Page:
MY HOMOSEXUAL JOURNEY

MY HOMOSEXUAL JOURNEY

I was your typical born-again teenager. Pious looking. Academic. I didn’t speak to girls if I could help it. I simply loved the Lord!

I went to a Christian secondary school, and in SS1, I was already a follow-up leader—one of those senior students who had to guide new students through their new-found faith. Every other day, I would check up on them during break-time to make sure they were reading their Bibles and praying regularly. I was fond of my follow-up students, especially the boys.

It was not until I was fifteen, in SS3, that the first intimations of my homosexuality began to trickle in: I had begun to have wet dreams, featuring either the boys in my class or the uncle who lived in the flat above us. We did it standing upright, uncle and I, uncle grasping my bony buttocks and grinding his frontals against mine. I’d feel a rush of pleasure and wake up to find slimy liquid on the bedsheet. This displeased me. In real life, there was this guy with whom I had become talkative with and who, one day, looked at me and with a smirk asked if I had an ‘iho’ so that he would fuck me (iho means ‘hole’ in Yoruba). He wasn’t kidding, but it would be a while before I realised that I was being propositioned. The guy wasn’t bad-looking but my oblivious innocence precluded any agency on my part.

However, I began to feel very tender toward the junior boys of my school. As I didn’t fit in with the boys in my class, I befriended the junior boys. I frequented the junior classes, ostensibly to see my follow-up students—which I did—but I was ogling the boys. My heart would beat faster; the sensations were strange and heady. I wanted to be with them, to hold them close and caress them, but I didn’t dare. I was too righteous to indulge these unnatural feelings. My righteous inhibition was reinforced by my natural timidity and naïve simplicity. But I couldn’t stop the feelings. I always found a boy—in school or church— to lust after and my heart would beat faster at the sight of him, a pattern that continued from secondary school to university. Apparently, some junior students were more daring in indulging their homosexuality, for during one of our camp meetings, a JSS 1 friend told me that some the bigger boys in their class were “sleeping on top of each other.” The incidence never reached the school authority.

I attended my fair share of vigils and when the Bishop asked us to write down what God must do for us, I looked around to see that no one was snooping and then scribbled the sentence.

Lord, deliver me from h-o-m-o-s-e-x-u-a-l-i-t-y.

I wrote down this last word, trembling, but deciding finally that this was it, the infirmity that ailed me; my besetting sin. No need to over-analyse it or beat up myself about it. I looked around again to make sure that my neighbours are not spying on my list and then I rose to pray.

At other times, when I wrote down my prayer requests, I would desperately wish I was having a bad dream. I thought it must be a cruel joke that I—despite my piety—was admitting to homosexuality. What was God doing to me?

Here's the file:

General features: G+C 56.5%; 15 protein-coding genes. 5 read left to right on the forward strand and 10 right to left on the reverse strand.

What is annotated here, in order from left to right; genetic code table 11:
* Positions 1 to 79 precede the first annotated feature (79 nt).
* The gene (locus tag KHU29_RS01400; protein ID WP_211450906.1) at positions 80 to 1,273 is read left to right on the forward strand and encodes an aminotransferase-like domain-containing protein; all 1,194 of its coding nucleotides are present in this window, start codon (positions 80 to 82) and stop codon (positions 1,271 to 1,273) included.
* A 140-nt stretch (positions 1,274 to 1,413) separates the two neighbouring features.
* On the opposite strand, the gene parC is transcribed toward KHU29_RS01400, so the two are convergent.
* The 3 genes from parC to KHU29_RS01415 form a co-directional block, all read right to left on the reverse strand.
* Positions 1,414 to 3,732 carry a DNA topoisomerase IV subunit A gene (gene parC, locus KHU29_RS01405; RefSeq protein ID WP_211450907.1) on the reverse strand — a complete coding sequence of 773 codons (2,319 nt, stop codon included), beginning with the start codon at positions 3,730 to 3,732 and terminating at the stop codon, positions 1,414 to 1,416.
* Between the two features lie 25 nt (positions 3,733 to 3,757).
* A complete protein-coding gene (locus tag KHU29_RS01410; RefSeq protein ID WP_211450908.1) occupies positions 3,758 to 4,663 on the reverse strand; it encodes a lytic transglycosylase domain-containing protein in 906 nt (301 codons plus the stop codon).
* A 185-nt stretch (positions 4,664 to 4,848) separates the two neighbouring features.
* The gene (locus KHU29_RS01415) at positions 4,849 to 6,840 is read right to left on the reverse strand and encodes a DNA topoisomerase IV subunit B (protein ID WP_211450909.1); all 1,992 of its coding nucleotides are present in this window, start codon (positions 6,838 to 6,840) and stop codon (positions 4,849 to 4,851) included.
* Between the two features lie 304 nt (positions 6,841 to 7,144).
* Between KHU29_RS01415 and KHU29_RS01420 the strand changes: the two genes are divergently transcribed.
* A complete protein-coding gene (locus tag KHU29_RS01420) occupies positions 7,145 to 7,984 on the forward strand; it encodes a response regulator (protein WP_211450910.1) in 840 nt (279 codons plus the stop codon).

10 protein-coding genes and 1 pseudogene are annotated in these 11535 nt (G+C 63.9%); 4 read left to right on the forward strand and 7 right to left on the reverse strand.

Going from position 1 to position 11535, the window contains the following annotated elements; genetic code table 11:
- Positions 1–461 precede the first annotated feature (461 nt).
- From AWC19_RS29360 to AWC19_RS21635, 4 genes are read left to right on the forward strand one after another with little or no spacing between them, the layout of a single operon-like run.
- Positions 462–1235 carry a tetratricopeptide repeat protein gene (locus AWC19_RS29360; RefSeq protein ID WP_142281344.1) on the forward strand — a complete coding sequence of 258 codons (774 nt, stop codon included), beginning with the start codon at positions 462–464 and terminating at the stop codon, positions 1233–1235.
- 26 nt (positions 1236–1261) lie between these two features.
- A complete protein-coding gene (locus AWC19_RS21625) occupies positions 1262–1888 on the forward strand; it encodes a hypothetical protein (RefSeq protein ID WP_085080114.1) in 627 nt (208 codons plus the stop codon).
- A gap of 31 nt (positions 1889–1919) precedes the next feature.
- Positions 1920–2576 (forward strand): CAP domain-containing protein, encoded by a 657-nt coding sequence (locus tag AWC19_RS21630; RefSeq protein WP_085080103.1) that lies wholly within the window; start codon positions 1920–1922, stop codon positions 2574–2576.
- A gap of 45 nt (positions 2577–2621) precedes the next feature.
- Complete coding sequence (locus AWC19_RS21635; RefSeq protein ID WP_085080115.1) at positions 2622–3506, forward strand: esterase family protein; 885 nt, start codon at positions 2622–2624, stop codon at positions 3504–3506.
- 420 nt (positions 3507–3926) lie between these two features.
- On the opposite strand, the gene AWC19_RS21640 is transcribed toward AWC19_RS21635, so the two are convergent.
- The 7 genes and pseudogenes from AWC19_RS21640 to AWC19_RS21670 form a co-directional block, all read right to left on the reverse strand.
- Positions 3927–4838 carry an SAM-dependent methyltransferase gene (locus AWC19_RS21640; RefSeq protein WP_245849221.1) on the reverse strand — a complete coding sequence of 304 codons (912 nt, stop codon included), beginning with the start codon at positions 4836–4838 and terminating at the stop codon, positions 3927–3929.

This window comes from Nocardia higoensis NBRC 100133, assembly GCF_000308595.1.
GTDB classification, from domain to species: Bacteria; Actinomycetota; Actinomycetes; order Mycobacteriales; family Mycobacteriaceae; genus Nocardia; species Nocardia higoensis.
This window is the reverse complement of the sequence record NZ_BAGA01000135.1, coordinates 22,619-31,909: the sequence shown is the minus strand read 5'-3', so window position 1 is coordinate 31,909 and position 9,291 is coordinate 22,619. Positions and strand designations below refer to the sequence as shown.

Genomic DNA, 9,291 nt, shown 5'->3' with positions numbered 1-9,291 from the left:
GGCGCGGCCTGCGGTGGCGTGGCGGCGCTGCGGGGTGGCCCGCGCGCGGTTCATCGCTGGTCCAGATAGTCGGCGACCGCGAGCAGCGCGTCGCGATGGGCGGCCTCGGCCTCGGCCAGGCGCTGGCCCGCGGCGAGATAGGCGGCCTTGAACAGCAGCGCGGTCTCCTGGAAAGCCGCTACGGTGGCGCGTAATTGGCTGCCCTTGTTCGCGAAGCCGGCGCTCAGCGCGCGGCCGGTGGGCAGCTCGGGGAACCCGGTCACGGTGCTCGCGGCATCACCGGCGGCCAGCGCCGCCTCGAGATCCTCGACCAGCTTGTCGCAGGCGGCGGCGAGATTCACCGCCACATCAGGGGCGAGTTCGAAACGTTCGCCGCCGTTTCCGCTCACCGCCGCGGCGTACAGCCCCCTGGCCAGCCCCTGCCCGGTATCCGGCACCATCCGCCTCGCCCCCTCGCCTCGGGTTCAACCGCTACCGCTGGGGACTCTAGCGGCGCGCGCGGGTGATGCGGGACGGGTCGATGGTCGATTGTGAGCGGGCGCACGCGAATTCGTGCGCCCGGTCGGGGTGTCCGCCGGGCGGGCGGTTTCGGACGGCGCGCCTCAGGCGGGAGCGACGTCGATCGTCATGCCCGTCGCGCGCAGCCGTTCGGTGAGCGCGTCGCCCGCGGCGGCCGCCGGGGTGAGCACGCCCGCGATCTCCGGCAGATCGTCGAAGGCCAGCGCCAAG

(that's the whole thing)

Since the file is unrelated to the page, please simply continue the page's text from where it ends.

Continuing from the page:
And when God did not deliver me, I accepted my fate and simply suppressed that part of me. I didn’t really struggle with guilt and depression like many religious queer people. In university, I became obsessed with breaking a decades-old academic record. My social life was nonexistent and the few friends I had were just as churchy as I was. I thought parties were for bad boys; rather, I contented myself with secretly lusting after boys. With my inhibitions still fully in place, there was no overpowering urge to proceed any further. I still went to church, prayed etc., but I shunned small Christian youth fellowships where it seemed everyone was trying to get me to preside. During my last session, I stayed in the hostel and looked forward to morning baths where I could steal a peek at a pair of buttocks.

The year of the SSMPA, 2014, found me a Youth Corper in Abuja, still wide-eyed, timid, and twenty-two. I am not drop-dead gorgeous, yet I could have sworn that guys were making the moves on me. But I wasn’t willing to throw away a lifetime of continence. However, as I rounded off my service year, I began to feel intense sexual urges. The feelings I’d been suppressing in the past were threatening to explode. To slake my thirst, I turned to Google and searched ‘sexy black men’ then ‘hot sexy black men’. When a man’s nudes splashed across the phone screen, I felt deep guilt and deleted the page. Only to open it right back.

I eventually became desensitized to male nudity and proceeded to ‘hot naked gay men.’ This was when I first saw pictures of two men having sex. I was scandalized. And intrigued. I began to read gay erotica and was introduced to the gay top/bottom dichotomy—a thing I had never heard of before. From gay erotica, I graduated to watching actual porn, and by this time, I could watch without batting an eyelid as ‘hot naked gay men’ gave way to ‘hot sexy black gay men fucking’.

After my service year, I knew I had to confront myself with my sexuality. No longer was I going to live as an asexual and treat my same-sex attraction as a mere guilty pleasure. I also needed to reconcile my faith and my sexuality. I read books and searched the internet for material that could help me. It was in one of my endless Google searches of ‘Nigerian gay men’ that, on the eighth page, I happened upon a story that wasn’t about arrested gay men or the mob-lynching of others. I was piqued by the content, its literary quality, and the debate that ensued in the comments section.

It turned out to be a blog called Kito Diaries. So yes, I am a self-made KDian: I wasn’t introduced to it as I didn’t have any gay friends.